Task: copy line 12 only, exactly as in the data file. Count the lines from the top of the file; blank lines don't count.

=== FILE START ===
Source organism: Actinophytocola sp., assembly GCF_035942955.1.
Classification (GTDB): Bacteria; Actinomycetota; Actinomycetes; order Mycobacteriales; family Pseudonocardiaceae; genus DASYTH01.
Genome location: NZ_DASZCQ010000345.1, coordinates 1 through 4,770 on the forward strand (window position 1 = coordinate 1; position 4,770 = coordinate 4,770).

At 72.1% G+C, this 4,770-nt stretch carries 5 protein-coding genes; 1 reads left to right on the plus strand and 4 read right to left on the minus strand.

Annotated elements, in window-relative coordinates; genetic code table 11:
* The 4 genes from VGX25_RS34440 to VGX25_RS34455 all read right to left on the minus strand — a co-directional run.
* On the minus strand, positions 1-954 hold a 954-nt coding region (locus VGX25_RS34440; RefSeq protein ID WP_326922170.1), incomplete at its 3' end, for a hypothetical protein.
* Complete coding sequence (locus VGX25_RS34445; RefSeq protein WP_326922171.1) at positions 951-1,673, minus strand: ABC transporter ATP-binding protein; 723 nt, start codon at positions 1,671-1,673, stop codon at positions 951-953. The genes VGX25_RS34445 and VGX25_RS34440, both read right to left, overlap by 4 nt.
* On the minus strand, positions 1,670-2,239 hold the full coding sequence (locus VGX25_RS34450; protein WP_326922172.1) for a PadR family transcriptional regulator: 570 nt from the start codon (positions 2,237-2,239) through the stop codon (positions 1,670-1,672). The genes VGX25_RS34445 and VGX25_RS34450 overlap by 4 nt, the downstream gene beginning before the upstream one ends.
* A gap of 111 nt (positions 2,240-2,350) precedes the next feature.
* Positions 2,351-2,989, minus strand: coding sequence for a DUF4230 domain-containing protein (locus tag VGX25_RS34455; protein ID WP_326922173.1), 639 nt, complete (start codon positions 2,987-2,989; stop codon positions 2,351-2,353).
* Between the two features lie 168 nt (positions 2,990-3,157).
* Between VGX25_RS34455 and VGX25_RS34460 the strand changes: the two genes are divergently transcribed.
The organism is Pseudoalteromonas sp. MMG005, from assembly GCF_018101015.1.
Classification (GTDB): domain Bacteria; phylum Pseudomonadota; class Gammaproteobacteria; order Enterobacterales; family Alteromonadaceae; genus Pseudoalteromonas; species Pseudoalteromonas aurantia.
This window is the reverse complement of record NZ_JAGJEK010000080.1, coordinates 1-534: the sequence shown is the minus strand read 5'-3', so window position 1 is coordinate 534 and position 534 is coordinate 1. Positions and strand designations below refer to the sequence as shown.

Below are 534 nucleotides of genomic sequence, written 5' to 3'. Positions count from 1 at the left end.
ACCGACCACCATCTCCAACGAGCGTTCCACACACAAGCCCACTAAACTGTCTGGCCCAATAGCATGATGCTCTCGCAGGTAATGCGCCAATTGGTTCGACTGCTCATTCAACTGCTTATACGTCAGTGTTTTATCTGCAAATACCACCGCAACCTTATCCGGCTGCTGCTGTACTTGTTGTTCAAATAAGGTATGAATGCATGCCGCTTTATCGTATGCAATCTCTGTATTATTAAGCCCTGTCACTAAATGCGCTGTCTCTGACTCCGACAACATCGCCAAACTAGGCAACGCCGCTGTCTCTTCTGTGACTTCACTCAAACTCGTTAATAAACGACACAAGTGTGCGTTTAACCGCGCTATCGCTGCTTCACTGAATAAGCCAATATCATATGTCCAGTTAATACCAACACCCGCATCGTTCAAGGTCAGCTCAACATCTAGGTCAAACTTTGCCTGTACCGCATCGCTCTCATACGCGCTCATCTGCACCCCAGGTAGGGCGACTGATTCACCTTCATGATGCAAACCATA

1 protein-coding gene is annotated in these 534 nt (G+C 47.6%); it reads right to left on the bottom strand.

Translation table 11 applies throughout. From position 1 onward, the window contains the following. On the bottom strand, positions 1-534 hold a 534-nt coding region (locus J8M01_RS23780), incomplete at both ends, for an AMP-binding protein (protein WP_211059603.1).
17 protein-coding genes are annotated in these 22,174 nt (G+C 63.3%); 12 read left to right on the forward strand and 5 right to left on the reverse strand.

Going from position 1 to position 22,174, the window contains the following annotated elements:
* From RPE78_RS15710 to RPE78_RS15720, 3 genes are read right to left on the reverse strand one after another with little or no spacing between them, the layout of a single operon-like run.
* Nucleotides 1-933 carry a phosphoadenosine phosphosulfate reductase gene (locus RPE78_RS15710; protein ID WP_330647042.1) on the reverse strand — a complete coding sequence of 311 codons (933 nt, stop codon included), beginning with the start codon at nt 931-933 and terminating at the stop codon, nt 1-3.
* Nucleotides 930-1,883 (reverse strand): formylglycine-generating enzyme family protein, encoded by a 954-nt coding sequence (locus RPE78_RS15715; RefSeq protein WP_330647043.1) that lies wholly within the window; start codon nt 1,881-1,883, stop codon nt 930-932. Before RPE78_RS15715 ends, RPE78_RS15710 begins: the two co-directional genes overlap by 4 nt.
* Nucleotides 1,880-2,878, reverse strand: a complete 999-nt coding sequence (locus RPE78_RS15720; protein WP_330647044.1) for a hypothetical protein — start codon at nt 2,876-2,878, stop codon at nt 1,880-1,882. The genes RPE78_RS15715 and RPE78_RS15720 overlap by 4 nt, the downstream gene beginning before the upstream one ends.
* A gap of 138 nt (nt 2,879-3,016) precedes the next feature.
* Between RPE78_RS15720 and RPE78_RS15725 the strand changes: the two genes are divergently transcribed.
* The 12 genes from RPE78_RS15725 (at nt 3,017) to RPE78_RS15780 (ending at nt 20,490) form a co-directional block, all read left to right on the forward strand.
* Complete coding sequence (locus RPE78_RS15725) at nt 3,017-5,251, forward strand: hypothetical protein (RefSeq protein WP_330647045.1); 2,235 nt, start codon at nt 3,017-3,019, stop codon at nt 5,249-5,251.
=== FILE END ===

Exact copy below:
* Between the two features lie 168 nt (positions 2,990-3,157).